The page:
Spelling of Argument: Argument is spelled a-r-g-u-m-e-n-t.
Definition of Argument: An argument is the act or process of arguing, discussing, or reasoning. When people disagree, they typically argue and state their supporting point(s), or argument, for their side. An individual might present an argument in order to convince or dissuade an audience of something.
Pronunciation of Argument: Argument is pronounced are-gew-ment.
How to Use Argument in a Sentence
What does argument mean? Argument is a noun. An argument occurs when people disagree and discuss their opinions.
An argument is usually an angry or heated discussion between individuals with opposing views or points.
- I didn’t dare interrupt them while they were in the middle of an argument about money.
- I was worried that the argument would escalate into a physical confrontation.
An argument is also a type of reasoning or fact or statement used as evidence to demonstrate a truth or falsehood. One might present an argument as to why something should or should not occur.
- The lawyer’s closing argument was good but not good enough to sway the jury.
- Our teacher made a compelling argument as to why this lesson was valuable to us.
History & Etymology of Argument
According to Merriam-Webster’s, the word argument was first used in the 14th century.
Argument comes from Middle English from Anglo-French. Ultimately, it originates from Latin, argumentum, from arguere, meaning to make clear.
Synonyms for Argument
There are several synonyms for argument, but some words should only be used to replace it if the context and meaning are the same.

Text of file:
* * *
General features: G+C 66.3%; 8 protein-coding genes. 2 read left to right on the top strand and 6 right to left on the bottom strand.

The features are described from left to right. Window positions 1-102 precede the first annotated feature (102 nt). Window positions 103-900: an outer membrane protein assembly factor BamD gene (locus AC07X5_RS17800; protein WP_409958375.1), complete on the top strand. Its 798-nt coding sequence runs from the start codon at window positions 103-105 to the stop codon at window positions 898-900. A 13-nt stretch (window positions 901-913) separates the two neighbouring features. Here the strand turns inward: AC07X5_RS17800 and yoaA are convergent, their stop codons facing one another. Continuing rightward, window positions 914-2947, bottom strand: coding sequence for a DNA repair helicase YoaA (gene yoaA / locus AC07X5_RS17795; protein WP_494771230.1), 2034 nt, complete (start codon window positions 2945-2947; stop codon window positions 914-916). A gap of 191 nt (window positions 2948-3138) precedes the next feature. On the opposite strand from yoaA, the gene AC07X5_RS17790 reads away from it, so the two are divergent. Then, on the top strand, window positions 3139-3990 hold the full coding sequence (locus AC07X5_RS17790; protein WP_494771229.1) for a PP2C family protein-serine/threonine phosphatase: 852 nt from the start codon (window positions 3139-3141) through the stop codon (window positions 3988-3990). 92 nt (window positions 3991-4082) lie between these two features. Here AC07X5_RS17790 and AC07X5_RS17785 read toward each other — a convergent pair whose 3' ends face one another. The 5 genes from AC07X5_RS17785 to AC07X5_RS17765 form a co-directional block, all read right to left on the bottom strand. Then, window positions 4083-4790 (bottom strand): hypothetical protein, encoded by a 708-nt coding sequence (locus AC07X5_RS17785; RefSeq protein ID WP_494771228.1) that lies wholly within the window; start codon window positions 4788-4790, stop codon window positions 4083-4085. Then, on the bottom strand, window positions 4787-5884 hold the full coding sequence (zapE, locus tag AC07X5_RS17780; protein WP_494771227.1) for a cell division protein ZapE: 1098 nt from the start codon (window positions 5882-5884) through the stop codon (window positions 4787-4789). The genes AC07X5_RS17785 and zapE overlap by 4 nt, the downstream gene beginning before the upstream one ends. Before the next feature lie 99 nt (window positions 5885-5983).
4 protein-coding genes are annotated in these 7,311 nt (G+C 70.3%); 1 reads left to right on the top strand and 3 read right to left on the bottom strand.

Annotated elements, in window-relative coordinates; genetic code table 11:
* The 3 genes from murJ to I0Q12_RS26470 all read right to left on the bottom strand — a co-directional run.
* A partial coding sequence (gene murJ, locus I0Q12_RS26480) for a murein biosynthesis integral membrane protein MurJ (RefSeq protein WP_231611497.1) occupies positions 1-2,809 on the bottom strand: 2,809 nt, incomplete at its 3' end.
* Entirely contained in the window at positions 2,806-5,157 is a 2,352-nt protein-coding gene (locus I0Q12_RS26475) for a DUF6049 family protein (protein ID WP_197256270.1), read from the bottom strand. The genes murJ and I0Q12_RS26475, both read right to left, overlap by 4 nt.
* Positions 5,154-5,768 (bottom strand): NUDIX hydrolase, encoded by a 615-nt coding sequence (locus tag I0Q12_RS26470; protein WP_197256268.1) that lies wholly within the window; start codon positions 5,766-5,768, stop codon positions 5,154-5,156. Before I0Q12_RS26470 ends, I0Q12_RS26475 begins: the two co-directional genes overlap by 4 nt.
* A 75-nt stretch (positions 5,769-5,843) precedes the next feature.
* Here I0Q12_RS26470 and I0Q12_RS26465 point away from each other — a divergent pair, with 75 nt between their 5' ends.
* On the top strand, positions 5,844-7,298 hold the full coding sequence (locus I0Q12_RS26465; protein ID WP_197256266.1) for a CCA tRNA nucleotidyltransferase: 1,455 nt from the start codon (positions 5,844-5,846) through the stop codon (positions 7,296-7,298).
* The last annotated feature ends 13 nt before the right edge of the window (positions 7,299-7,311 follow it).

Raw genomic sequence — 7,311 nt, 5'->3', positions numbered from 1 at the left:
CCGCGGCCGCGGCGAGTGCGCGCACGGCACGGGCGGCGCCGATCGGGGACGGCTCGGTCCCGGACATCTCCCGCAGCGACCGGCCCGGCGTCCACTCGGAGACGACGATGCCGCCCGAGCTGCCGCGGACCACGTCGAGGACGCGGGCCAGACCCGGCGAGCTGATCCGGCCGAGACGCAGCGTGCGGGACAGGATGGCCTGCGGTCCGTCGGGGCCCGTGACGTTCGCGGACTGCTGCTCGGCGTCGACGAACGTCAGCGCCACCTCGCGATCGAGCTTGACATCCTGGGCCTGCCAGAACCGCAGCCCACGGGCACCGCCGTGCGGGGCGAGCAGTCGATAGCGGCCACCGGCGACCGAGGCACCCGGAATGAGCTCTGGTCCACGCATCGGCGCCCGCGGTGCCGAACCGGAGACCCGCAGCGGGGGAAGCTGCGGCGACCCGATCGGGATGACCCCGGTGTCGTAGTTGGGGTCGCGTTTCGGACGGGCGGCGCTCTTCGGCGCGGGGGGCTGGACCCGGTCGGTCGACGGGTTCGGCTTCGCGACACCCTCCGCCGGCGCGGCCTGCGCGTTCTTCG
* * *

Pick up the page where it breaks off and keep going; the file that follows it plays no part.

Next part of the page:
For argument as an angry or noisy discussion of differing views, the following words can be substituted:
When referring to a statement made to explain one’s side or belief, the following words can be substituted:
The following synonyms can be used to replace argument when the meaning is an exchange of views for the purpose of deciding an issue or exploring a particular subject:
Finally, to refer to an idea or opinion that is presented in a discussion or debate, the following words can be substituted for argument:
Outside Examples of Argument
- Setting aside any moral evaluations or value judgments about what either president has done or could do in the future, this argument risks communicating more about its adherent than the president. – The Washington Post
- A former Ohio college student who fatally stabbed his friend and roommate after a drunken argument over fast food has pleaded guilty. – Daily News
Argument is a noun with a few different but closely related meanings.
In most cases, an argument is an angry or passionate discussion between people with opposing views. It may also refer to one’s belief or reason for a specific decision, action, or conclusion.